99% Invisible did a beautiful job recounting the origin of the Stroh violin. In short, during the very early days of the recording industry, primitive recording equipment detected sound via a big brass bell (think of an old-fashioned Victrola, only recording sound instead of playing it). Turns out these brass bell recorders did a spectacular job detecting brass instruments. Trumpet, trombone, French horn, tuba were recorded with ease. Unfortunately brass bell recording technology wasn’t so great at picking up stringed instruments. Early innovators attempted all kinds of creative ways to solve this problem, one of which was the griffinesque Stroh violin.

The Stroh violin recorded so well that the technology spread to a variety of stringed instruments. There were Stroh cellos and violas, Stroh guitars, Stroh ukuleles and mandolins. I’m dying to explore an instrument museum and see them all!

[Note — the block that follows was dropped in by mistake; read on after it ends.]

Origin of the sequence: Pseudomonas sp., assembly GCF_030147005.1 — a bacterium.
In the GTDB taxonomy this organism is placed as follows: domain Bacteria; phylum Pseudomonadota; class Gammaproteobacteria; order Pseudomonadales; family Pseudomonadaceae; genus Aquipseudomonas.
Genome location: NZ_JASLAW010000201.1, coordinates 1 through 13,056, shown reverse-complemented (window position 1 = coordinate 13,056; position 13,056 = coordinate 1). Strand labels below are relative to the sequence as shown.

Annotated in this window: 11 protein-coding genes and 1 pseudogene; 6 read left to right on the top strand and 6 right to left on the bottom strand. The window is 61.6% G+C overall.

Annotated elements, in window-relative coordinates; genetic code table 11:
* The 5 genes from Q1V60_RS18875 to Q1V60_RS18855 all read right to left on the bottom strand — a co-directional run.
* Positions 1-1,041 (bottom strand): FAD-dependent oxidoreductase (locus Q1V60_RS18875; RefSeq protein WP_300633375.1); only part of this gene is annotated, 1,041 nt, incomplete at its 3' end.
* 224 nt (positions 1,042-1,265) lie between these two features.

Of course advances in recording technology rendered the Stroh violin mostly a museum curiosity. But as I surf YouTube to satisfy my new Stroh obsession, it’s clear that the unique sound of the Stroh hasn’t been entirely forgotten, and a few eclectic musicians still put the unique timber and tone of  these vintage wonders to interesting use today.

What I Learned About the Etymology of the Dollar

I’ve been reading a fascinating analysis in Joseph Campbell’s Creative Mythology that juxtaposes Christian and Gnostic interpretations of the snake. I always love the striking images Campbell uses to illustrate his points. So far the art in Creative Mythology has been the usual: pottery, bowls, and statuettes. But this cool coin came up in the images Campbell used to illustrate snake iconography.